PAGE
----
Parents affirm the importance of Black Santa for children, emphasizing cultural representation and inclusive holiday traditions.
Christmas is approaching and with it, many kids will be brimming with excitement to meet Santa and get their gifts. However, one aspect of Santa that many people overlook is his skin color. While it wasn't a big deal back in the day, more people are coming to realize how important Santa's representation is, especially from a child's perspective. Rebecca Kaiser, a mother hailing from Charlestown, Massachusets, is a mother who goes the extra mile in terms of providing a wider cultural representation for Santa.
She tolf TODAY, "The second Labor Day hits, I order Black Santa pajamas." Kaiser's two children, Haven, aged nine, and Zeke, aged six, love these pajamas. These pajamas also come in three different colors: beige, walnut, or cocoa, on the Old Navy website from where they were purchased. Kaiser and her wife, Natalie Wagner, come from different racial backgrounds, which is why the couple decided to put in the extra effort to make sure that their adopted children felt represented everywhere.
Kaiser added, "When it comes to the holidays, we have always looked at this as an extension of the importance of cultural representation so that they can see that someone as magical and as amazing as Santa can be Black like them too." Their efforts do not stop there as they take Haven and Zeke to visit a Black Santa physically in Boston's Nubian Square. If your area does not have a Black Santa, you can always schedule a video call with Mr and Mrs. Claus using this website. The more we start examining the lack of cultural representation when it comes to Santa, it becomes clear that there needs to be some kind of change.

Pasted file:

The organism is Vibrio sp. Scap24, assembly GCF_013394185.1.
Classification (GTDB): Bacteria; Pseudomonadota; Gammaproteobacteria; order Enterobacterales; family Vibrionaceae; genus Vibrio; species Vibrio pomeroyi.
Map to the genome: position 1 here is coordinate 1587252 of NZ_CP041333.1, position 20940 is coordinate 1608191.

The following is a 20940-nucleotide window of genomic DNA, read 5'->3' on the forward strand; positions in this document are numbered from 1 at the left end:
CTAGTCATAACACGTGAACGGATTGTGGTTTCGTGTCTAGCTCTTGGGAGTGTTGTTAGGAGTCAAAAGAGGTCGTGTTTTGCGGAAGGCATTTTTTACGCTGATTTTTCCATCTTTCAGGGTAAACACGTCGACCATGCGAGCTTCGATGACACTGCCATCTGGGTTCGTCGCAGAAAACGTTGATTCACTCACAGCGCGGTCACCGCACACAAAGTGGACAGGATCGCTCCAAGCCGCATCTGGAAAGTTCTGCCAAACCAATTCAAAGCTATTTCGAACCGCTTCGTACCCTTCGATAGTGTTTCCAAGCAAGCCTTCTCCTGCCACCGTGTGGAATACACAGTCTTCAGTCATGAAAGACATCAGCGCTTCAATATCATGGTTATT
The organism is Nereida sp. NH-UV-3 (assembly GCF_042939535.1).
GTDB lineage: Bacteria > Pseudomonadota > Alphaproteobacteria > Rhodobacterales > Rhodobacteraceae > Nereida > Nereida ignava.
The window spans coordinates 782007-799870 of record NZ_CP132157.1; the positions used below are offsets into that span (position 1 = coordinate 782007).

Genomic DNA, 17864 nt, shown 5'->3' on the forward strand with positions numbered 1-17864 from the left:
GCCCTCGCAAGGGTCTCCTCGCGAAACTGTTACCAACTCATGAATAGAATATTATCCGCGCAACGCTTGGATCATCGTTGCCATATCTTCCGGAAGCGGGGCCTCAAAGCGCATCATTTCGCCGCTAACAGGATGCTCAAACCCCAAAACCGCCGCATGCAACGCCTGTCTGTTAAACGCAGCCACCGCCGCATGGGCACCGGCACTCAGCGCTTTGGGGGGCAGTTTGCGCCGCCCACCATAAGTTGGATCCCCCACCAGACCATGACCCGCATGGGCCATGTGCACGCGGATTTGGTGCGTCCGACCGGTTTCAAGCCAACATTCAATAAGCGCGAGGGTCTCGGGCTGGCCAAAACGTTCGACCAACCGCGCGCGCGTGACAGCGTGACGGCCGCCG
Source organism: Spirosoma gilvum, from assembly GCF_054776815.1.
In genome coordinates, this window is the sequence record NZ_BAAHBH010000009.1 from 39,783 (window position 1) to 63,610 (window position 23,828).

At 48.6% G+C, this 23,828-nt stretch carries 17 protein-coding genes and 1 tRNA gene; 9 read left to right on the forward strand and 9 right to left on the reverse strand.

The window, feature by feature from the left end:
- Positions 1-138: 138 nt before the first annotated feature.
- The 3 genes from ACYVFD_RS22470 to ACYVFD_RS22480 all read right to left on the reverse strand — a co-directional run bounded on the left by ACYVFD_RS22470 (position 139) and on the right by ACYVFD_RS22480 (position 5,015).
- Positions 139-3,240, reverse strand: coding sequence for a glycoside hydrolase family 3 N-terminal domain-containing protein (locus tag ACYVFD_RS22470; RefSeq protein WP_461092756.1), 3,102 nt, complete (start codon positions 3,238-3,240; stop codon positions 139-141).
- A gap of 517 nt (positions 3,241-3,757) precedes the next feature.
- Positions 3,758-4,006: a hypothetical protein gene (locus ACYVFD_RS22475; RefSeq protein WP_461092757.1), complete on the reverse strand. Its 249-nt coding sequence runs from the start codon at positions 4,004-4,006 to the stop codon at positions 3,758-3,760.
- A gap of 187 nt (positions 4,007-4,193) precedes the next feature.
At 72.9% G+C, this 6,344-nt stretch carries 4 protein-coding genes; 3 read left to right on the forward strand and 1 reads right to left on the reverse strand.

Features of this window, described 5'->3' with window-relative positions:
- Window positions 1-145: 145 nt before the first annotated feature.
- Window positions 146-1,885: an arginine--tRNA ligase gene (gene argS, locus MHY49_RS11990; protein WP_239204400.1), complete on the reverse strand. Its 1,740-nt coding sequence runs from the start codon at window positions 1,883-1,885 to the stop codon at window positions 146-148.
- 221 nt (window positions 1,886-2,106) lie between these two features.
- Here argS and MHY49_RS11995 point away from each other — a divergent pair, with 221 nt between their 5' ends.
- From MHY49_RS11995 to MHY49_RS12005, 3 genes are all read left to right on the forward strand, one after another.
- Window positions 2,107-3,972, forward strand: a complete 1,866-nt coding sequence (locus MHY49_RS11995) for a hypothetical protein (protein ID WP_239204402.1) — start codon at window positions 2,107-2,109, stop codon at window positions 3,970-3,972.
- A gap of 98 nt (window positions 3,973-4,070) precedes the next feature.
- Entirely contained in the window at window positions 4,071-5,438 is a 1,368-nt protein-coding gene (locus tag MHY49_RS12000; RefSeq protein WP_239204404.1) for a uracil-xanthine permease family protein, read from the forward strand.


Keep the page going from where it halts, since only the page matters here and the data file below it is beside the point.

Mariyah Gerber, based in Queen Creek, Arizona, shared that her grandma used to paint Santas when she was a child. This was because her family was unable to find non-white Santa decorations and resorted to painting the ones they got so they felt represented. Gerber distinctly remembers the efforts her grandmother took to paint the Santas, which is why she gets excited when she sees Black Santas in major stores, having become a mother herself. She said, "Now my son gets to grow up and there's options if he wants to get a Santa Claus that looks like him. Not only do they just have Black Santas, but they'll have mixed race Santas."
According to Gerber, seeing so many more Black Santas served as a welcome reminder that things were beginning to change, which made her quite happy. Colette Brown, a therapist based in New York, shared that she felt kids needed to see non-white Santas. She explained, "Psychological research shows that role models who reflect the child’s identity and experience have a positive impact upon the development of self-esteem which leads to improved academic performance, self-confidence and mental wellness." It also helped that they would see themselves "reflected" in Santa, aiding their overall well-being.
Brown is a mother to a biracial daughter and has visited both white and non-white Santas over the years. She would take her daughter to Macy's in midtown, making a specific request to visit "Mr. Claus," which used to be a codename for seeing a Black Santa. Currently, Macy's has multiple options when it comes to Santas and the process is easier. People can choose between meeting a Black, Caucasian, or even a Spanish-speaking Santa. Such efforts go a long way in ensuring such an iconic figure is widely represented.